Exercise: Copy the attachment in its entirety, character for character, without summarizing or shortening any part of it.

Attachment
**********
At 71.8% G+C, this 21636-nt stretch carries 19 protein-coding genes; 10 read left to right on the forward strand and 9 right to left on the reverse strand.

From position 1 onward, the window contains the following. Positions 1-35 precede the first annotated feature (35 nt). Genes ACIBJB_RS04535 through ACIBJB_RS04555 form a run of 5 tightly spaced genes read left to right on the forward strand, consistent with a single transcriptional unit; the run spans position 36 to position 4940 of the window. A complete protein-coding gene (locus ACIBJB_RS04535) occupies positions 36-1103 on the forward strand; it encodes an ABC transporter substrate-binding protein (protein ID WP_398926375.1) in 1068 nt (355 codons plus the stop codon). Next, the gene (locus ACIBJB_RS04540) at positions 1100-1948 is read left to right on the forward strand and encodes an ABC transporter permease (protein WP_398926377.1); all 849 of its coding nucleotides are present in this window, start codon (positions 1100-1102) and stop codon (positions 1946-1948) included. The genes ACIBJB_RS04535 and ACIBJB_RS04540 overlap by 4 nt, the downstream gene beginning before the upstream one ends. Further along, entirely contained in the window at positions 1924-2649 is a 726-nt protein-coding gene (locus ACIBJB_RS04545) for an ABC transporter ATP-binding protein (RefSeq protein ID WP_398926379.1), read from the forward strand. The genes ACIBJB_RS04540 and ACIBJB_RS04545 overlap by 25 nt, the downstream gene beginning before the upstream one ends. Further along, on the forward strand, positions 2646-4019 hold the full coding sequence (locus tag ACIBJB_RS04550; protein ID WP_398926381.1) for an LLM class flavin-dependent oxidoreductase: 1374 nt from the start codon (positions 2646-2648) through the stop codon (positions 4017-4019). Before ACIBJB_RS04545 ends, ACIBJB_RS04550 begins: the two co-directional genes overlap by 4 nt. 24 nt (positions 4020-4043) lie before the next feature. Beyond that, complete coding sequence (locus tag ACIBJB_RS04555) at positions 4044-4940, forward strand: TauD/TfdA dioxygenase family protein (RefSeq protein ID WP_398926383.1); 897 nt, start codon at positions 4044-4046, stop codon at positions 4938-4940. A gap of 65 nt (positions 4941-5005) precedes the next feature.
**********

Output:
At 71.8% G+C, this 21636-nt stretch carries 19 protein-coding genes; 10 read left to right on the forward strand and 9 right to left on the reverse strand.

From position 1 onward, the window contains the following. Positions 1-35 precede the first annotated feature (35 nt). Genes ACIBJB_RS04535 through ACIBJB_RS04555 form a run of 5 tightly spaced genes read left to right on the forward strand, consistent with a single transcriptional unit; the run spans position 36 to position 4940 of the window. A complete protein-coding gene (locus ACIBJB_RS04535) occupies positions 36-1103 on the forward strand; it encodes an ABC transporter substrate-binding protein (protein ID WP_398926375.1) in 1068 nt (355 codons plus the stop codon). Next, the gene (locus ACIBJB_RS04540) at positions 1100-1948 is read left to right on the forward strand and encodes an ABC transporter permease (protein WP_398926377.1); all 849 of its coding nucleotides are present in this window, start codon (positions 1100-1102) and stop codon (positions 1946-1948) included. The genes ACIBJB_RS04535 and ACIBJB_RS04540 overlap by 4 nt, the downstream gene beginning before the upstream one ends. Further along, entirely contained in the window at positions 1924-2649 is a 726-nt protein-coding gene (locus ACIBJB_RS04545) for an ABC transporter ATP-binding protein (RefSeq protein ID WP_398926379.1), read from the forward strand. The genes ACIBJB_RS04540 and ACIBJB_RS04545 overlap by 25 nt, the downstream gene beginning before the upstream one ends. Further along, on the forward strand, positions 2646-4019 hold the full coding sequence (locus tag ACIBJB_RS04550; protein ID WP_398926381.1) for an LLM class flavin-dependent oxidoreductase: 1374 nt from the start codon (positions 2646-2648) through the stop codon (positions 4017-4019). Before ACIBJB_RS04545 ends, ACIBJB_RS04550 begins: the two co-directional genes overlap by 4 nt. 24 nt (positions 4020-4043) lie before the next feature. Beyond that, complete coding sequence (locus tag ACIBJB_RS04555) at positions 4044-4940, forward strand: TauD/TfdA dioxygenase family protein (RefSeq protein ID WP_398926383.1); 897 nt, start codon at positions 4044-4046, stop codon at positions 4938-4940. A gap of 65 nt (positions 4941-5005) precedes the next feature.